That maker was Aeron Lewis of the Gravel Arch wheelwright shop. The family were generations in the same trade, at least as far back as the early 1800s. Father gives way to son, Aeron succeeded by Stanley. Stanley was the maker of the very nice example of a Radnor Wheelcar that sits, somewhat ignored, in a shed at the Acton Scott Working Victorian Farm near Church Stretton in Shropshire. It spent its life on a farm in the hamlet of Llangunllo near Presteigne and was sold (too cheaply the man who sold it tells me !) to Ralph Oldham from whom it passed to Acton Scott. That original owner is Frank Jones of the Crungoed at Llangunllo, a man I had the privilege to meet and record his memories of the’smellpost’, which is another ‘nick’ name it was given due to its apparent habit of ‘sniffing’ out gateposts as it was squeezed through by the horse and trace chains.
Aeron begat Stanley who begat the next in the chain, a man who I miraculously managed to find thanks to that original contact back in the Metropole hotel, Ray Smith. The last in the line of wheelwrights (for the Gravel Arch Wheelwright shop is no more) is Harold, an outstanding man whose memory, thank goodness, is indefatigable. Mind you, it is greatly assisted by the fact that he fortuitously decided to keep all the records of the Lewis’ business going right back to the early 1800s ! Yes, that’s right folks, he has the business records, large account books, listing every day of work, every tree felled, every saw sharpened, coffin made, grave dug, gambo made, wheel repaired and wheel-car made or repaired.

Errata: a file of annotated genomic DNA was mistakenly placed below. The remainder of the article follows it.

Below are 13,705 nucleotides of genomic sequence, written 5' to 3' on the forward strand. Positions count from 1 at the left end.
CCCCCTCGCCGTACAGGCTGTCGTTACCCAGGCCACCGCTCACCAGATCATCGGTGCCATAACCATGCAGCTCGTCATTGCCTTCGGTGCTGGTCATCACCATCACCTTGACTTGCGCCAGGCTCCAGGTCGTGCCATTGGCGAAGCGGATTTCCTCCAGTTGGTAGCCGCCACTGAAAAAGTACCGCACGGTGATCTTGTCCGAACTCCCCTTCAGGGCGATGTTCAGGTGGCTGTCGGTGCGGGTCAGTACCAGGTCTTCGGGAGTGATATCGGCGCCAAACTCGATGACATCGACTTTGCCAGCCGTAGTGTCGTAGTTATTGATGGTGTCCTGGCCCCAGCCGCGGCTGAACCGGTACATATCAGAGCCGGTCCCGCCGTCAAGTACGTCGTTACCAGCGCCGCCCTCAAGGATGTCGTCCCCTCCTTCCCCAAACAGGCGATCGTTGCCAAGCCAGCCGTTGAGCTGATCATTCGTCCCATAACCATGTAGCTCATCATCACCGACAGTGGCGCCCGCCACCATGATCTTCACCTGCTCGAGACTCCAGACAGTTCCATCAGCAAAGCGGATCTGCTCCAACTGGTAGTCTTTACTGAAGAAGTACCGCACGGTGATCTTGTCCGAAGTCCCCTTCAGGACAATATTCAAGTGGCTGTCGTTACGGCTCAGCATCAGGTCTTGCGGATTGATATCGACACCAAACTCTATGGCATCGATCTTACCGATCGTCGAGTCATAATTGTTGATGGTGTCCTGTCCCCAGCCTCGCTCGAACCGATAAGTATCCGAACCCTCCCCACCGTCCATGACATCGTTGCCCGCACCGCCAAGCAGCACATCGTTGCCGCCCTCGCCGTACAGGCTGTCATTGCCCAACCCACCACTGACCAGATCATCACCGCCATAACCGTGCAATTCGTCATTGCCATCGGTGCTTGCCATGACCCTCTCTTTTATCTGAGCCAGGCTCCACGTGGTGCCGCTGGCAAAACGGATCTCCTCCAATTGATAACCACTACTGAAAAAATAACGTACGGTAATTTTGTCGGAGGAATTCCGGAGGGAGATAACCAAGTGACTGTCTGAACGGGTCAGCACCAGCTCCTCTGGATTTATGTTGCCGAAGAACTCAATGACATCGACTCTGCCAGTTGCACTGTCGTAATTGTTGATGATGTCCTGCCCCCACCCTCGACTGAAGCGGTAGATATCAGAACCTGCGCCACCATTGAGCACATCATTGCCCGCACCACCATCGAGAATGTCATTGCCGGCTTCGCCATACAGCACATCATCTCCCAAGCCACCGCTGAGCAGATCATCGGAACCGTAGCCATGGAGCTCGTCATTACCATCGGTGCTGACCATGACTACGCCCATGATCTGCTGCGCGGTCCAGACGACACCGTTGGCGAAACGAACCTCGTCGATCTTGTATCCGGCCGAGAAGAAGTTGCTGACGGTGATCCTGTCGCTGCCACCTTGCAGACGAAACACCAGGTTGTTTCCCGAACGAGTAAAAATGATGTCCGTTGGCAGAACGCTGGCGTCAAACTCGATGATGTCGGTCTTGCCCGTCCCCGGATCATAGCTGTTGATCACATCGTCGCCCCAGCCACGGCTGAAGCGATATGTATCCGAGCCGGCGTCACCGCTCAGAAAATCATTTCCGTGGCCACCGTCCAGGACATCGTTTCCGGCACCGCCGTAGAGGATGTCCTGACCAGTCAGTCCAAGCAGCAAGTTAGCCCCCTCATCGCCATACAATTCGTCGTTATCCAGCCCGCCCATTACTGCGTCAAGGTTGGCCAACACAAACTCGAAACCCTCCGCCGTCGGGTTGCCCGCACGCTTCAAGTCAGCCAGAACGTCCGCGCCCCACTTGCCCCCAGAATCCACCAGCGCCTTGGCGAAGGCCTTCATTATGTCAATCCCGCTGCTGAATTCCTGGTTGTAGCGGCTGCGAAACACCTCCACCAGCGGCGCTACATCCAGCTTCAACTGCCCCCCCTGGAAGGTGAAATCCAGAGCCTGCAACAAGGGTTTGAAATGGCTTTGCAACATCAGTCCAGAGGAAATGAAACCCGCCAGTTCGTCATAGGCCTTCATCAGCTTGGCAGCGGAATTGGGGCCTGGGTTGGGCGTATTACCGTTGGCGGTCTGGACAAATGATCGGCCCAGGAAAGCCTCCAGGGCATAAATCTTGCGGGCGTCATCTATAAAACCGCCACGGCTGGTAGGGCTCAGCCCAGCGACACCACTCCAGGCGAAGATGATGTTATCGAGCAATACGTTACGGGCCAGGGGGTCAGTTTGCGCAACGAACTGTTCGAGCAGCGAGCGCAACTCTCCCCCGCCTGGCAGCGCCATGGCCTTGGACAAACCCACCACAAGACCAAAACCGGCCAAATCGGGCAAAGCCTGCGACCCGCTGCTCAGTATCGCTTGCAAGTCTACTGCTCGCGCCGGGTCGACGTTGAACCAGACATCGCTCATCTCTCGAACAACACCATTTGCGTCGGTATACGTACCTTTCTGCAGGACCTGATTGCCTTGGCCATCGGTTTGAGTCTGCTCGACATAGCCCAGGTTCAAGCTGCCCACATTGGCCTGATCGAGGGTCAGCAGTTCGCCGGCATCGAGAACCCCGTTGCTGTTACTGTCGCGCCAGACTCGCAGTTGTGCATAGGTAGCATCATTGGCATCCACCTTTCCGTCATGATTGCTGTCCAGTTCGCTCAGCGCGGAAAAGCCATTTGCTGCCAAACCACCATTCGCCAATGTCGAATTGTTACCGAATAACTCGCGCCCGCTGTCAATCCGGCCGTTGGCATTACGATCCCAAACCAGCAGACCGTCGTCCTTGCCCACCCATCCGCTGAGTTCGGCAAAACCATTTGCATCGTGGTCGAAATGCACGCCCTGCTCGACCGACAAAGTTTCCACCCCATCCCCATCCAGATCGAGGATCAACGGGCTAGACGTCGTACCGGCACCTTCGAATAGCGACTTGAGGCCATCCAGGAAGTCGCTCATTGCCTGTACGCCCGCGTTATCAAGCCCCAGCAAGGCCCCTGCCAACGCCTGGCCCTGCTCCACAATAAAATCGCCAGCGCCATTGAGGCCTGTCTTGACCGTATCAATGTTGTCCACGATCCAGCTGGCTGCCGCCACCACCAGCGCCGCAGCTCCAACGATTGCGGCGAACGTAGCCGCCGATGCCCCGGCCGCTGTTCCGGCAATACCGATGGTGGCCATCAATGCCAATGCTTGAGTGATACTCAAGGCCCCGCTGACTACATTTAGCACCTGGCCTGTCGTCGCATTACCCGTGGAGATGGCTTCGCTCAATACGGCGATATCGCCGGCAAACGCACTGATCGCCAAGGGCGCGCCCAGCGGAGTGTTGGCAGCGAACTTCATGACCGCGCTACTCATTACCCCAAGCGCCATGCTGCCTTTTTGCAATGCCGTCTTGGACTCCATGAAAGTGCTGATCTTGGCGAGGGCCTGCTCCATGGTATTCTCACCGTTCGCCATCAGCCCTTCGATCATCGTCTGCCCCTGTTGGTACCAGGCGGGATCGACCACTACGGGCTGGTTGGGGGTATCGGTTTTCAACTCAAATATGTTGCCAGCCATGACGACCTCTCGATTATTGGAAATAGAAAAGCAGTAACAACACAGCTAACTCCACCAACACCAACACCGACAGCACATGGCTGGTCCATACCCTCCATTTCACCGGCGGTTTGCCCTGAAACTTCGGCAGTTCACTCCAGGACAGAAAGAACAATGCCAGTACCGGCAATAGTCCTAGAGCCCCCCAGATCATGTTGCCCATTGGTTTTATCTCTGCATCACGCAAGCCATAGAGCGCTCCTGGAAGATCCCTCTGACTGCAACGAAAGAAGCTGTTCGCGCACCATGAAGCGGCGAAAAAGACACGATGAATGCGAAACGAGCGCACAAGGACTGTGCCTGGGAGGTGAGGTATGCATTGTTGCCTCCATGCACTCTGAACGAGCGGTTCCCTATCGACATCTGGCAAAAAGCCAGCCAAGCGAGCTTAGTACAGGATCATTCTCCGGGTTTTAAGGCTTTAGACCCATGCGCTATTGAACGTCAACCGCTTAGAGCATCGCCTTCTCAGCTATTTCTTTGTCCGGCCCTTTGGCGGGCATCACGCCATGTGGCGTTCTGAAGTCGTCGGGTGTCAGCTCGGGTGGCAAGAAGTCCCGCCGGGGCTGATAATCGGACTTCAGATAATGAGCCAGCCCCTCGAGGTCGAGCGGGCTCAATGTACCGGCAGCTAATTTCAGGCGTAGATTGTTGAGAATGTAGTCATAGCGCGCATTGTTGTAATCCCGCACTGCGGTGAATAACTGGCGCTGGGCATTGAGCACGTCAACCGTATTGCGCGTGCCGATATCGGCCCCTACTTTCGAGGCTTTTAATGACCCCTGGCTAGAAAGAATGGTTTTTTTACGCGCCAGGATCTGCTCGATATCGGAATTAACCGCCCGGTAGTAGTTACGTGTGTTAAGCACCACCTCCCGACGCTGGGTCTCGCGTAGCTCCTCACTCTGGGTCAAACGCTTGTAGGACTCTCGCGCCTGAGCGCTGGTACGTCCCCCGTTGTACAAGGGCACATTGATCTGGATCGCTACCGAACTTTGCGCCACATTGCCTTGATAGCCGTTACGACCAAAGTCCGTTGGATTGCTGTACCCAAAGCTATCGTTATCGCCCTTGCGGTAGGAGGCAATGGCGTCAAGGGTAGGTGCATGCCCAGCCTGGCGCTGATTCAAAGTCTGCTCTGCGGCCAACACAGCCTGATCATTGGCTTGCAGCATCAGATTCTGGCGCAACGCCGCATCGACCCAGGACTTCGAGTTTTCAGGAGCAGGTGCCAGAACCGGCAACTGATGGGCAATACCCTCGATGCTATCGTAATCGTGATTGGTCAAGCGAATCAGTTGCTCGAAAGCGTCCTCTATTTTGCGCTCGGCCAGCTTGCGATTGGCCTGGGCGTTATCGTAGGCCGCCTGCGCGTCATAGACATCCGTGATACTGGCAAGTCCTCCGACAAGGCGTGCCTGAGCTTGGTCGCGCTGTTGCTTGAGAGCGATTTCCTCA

The photograph is of Harold outside his family home and the old workshop of the Lewis’. He has allowed me to interview him and given me access to these priceless documents and I intend to write the history of the family business. In the meantime I’m researching the wheel-car, its geographic boundaries of use, the variations in manufacture that may indicate detail changes in the family line and the other wheelwrights in the area of the Radnor Forest who also made them.